A compressed primary schedule usually favors the front runners. Early wins build momentum, and the compressed schedule means that there isn't much time for opponents or negative information to derail the train.
The problem (depending on your point of view) is that the schedule is set months before anyone actually votes. At that point, the entrenched party insiders (yes, I'm looking at you Senator Clinton, Governor Romney) probably have an advantage in fundraising and name recognition, leading to an advantage in early opinion polls. And, as party insiders, they have enough clout to have some influence over the schedule.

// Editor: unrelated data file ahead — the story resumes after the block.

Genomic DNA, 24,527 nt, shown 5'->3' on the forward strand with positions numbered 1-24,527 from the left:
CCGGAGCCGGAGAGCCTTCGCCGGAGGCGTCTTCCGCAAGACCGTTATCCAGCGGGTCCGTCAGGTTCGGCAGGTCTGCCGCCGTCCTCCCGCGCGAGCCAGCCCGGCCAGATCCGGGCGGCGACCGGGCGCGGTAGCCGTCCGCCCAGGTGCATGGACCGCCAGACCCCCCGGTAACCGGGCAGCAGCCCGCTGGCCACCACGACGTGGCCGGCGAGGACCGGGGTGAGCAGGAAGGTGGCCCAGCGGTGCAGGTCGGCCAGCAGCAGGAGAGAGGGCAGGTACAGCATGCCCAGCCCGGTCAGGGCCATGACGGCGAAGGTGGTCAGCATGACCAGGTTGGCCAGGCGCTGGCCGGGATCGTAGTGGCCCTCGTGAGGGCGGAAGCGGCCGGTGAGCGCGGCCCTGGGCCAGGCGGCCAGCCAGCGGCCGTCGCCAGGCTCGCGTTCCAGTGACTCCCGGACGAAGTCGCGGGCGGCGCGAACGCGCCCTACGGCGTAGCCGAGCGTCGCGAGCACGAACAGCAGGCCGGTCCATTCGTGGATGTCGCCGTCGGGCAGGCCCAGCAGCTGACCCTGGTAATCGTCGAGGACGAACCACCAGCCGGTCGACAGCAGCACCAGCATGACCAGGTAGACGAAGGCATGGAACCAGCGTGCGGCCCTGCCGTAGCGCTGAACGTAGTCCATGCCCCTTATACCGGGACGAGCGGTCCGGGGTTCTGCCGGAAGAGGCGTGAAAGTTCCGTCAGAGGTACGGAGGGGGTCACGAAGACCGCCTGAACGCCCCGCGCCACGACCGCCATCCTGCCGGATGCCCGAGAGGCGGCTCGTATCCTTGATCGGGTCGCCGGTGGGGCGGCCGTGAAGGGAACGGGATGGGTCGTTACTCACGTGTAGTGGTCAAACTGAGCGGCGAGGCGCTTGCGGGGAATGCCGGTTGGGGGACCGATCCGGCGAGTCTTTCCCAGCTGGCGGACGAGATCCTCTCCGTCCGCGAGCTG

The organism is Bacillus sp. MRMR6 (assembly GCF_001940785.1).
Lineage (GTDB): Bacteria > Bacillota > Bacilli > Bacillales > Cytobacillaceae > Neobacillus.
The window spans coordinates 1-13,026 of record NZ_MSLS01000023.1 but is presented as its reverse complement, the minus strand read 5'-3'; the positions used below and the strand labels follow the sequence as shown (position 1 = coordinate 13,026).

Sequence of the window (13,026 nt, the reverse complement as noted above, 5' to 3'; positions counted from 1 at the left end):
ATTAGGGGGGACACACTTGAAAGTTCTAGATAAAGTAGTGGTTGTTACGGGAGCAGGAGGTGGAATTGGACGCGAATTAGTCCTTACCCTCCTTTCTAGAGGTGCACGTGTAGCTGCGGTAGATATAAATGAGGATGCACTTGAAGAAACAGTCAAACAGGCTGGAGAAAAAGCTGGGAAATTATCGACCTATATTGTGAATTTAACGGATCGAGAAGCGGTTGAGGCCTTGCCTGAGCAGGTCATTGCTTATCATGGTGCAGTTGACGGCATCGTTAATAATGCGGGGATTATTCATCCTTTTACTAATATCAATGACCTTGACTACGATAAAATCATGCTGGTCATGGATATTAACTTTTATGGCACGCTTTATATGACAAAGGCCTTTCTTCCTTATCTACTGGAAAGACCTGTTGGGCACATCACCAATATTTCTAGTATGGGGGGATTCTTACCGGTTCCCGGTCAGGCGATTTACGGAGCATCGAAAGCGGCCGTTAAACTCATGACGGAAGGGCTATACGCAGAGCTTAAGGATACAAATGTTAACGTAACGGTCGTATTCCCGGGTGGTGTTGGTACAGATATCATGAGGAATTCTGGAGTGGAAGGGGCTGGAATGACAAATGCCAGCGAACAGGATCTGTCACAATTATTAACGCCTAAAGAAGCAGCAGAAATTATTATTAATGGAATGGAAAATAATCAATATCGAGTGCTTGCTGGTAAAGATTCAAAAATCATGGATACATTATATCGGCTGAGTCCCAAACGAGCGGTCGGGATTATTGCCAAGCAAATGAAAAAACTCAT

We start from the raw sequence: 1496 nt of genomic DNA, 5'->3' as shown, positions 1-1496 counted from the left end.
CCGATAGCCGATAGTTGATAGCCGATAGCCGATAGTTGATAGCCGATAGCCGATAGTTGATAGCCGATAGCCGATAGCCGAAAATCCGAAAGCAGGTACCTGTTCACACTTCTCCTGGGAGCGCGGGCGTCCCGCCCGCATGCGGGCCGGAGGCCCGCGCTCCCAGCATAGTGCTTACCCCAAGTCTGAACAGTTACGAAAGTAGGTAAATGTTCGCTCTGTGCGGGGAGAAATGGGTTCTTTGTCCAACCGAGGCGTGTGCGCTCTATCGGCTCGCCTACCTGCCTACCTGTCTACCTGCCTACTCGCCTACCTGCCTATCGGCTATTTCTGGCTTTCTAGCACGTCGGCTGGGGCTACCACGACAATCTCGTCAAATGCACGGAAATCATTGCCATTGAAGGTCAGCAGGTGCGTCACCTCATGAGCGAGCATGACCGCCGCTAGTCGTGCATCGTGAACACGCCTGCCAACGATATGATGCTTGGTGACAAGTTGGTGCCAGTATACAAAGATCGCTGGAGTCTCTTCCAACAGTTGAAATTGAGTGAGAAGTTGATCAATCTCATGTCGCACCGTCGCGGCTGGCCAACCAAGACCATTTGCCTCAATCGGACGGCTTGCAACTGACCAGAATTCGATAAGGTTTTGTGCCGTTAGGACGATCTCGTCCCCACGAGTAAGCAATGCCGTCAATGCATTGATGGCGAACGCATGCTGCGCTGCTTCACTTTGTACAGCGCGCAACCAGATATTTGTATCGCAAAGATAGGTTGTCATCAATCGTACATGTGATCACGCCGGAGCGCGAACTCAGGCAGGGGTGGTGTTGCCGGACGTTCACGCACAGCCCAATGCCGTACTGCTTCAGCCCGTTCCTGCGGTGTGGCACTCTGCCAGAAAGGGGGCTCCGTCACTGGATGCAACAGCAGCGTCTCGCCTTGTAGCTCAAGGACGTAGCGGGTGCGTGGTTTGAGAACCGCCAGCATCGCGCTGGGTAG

It's too early to say the scheduling strategy has backfired. But it is amusing to watch a couple of upstarts reap its benefits.